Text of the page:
I'm sure this has come up on here before, but I can't remember what the
best recommended product was. I think something died in my van, and I
need to de-stink it. I pulled the removable seats loose and did an
eyeball inspection, but found no little corpses. Not yet desperate
enough to pull the carpets and interior panels. Used up my remaining
quarter-bottle of Febreeze, too soon to tell if it helped. As usual with
these things, smell is worst after van has been sitting closed for
several hours. Smell arrived with the warm spell a couple days ago.
Will it dry up faster if I leave it parked in sunshine with windows up,
or windows down? And what is best product to saturate the suspect part
of carpets and end of floor heater ducts with? (No stink apparent from
the dash ducts, or seating surfaces, or underside of the seats I flipped
Does simple mold ever smell like decomp?
If I leave it parked outside for a month and drive the spare car, will
the problem eventually solve itself?
Nope, I'm a single male. No little ones ever ride in there. (I needed a
hauling vehicle, and a pickup won't fit in my garage. The removable
seats usually aren't in it, but I had to put them back in to make room
for the snow blower in the garage.)
LOL! We had a car come into the detailing shop as a trade in, a nice Lexus
300, IIRC, and did a good cleaning. But it had this awful *smell*. We used
an extractor on the seats and the carpets, and set off a 'stink bomb' that
is supposed to remove (or at least cover over) smells, and then ran the
ionizer on it for hours. Next day we came in and opened it up and it STILL
stunk to high heaven. We cleaned it with everything we had, and ran the
ionizer overnight, all night. Smelled good when we came in, but an hour
after removing the ionizer the smell was back again. I went for lunch, and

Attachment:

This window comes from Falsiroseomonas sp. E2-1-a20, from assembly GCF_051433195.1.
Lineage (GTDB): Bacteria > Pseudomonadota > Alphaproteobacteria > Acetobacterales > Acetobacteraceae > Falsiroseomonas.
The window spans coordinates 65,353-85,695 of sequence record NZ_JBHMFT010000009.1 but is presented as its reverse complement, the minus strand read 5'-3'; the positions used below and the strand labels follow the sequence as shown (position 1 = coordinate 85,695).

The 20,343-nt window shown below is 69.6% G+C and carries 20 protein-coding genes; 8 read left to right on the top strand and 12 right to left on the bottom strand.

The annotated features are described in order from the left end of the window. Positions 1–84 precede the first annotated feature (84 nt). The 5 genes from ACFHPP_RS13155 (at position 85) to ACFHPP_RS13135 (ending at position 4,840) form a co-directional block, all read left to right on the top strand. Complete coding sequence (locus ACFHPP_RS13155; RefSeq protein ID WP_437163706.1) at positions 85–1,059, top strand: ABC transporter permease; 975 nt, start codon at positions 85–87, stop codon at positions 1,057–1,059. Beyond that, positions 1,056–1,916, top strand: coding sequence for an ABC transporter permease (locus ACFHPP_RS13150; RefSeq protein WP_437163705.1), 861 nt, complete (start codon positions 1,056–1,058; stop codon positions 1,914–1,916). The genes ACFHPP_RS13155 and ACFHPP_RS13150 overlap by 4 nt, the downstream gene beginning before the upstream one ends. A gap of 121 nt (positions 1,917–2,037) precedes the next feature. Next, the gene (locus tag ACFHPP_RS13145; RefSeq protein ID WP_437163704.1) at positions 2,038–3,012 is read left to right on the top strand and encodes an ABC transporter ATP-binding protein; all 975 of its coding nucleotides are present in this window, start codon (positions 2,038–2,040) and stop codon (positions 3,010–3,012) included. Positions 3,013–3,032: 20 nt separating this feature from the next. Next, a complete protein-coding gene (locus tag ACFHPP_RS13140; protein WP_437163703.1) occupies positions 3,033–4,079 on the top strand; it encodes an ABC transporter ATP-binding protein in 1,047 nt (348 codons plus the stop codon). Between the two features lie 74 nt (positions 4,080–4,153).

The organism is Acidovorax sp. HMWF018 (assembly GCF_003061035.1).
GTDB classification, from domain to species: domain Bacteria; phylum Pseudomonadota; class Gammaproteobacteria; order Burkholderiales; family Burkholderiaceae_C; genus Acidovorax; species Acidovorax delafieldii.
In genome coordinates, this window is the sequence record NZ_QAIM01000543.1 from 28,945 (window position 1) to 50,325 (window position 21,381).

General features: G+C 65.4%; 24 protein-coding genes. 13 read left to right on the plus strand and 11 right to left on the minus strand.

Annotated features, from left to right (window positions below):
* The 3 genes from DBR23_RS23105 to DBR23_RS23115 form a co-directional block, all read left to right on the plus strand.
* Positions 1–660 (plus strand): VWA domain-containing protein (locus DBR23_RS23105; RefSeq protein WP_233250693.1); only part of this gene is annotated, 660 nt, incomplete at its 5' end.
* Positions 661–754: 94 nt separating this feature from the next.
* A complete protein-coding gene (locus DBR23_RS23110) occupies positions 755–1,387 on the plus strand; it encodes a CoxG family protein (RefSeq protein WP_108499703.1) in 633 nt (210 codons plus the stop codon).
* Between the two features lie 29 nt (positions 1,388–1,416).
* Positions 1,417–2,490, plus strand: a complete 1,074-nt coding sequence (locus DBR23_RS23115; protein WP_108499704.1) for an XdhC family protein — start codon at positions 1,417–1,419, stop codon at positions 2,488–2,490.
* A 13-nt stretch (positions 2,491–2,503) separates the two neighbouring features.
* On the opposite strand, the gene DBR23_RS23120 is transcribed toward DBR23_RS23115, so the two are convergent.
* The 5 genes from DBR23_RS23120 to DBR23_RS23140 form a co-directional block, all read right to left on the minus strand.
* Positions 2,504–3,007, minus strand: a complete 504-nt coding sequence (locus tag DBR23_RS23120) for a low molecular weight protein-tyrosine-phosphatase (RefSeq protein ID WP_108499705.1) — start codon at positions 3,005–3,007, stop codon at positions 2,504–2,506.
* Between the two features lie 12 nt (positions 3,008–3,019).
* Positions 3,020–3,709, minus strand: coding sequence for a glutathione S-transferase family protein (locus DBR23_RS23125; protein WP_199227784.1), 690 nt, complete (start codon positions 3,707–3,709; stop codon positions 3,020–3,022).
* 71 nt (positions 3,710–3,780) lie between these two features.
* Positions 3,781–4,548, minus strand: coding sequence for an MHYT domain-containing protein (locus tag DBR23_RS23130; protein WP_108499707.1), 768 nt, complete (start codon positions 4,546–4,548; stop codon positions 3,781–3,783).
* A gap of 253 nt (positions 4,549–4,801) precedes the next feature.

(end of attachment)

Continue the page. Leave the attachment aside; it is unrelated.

when I came back the shop foreman, who had started on the car originally,
said, "Hey, JJ, check this out!" On his desk was a milk carton. He just
opened it up on his desk and we all almost gagged! It was shoved *WAY*
under the seat and could only be found by crawling in the back seat with
your head to the floor...
I had a mouse climb into my 6 month old Corvette during winter storage and
die, leaving an incredible odor in the Spring when I came to take the car
out of storage.
I ultimately found only 1 way to get rid of the odor based on an excellent
recommendation here on this newsgroup. The solution was to find an enzymatic
odor eliminator used for carpet cleaning, made by a company I believe was
called "Rug Doctor". It is an odorless, clear liquid sold alongside rug
shampoo machines to remove pet odors, etc. It is sold in small
reddish-orange bottles, as are the other carpet chemicals from the same
company (stain remover, shampoo).
It took 3 applications, but the odor is now entirely gone. My earlier
attempts with Fabreeze and other fragrances made the problem much worse and
should never have been used.
unscented kind. It isn't just perfume. The stuff in it supposedly hooks
on to the stinky compounds, and chemically changes them to non-stinky.
Leastways, according to their web site. And it has helped a lot already.
On Fri, 20 Mar 2009 03:25:25 +0000, aemeijers wrote:
Did you try checking the undercarriage? You might have some road kill
wedged in somewhere.
How is the weather in your location, warm enough for flies? If so, maybe
their comings and goings could lead you to the source of the stench.